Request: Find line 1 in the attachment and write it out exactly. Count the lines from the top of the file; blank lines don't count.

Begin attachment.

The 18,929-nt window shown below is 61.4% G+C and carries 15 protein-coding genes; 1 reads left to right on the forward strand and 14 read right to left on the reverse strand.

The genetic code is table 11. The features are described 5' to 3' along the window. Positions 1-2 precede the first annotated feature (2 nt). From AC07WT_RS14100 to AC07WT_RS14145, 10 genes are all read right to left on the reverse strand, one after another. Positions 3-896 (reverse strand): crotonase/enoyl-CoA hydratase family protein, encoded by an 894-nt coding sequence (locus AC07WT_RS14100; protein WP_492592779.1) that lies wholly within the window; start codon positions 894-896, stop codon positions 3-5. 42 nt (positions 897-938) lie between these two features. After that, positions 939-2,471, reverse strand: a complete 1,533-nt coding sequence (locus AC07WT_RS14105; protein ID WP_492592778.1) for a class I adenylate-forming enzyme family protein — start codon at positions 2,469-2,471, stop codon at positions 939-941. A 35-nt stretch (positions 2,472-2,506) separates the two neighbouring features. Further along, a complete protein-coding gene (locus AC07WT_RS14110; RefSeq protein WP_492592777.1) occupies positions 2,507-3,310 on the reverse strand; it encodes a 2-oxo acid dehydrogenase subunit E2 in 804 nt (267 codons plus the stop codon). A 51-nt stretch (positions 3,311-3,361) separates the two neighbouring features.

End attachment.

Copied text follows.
The 18,929-nt window shown below is 61.4% G+C and carries 15 protein-coding genes; 1 reads left to right on the forward strand and 14 read right to left on the reverse strand.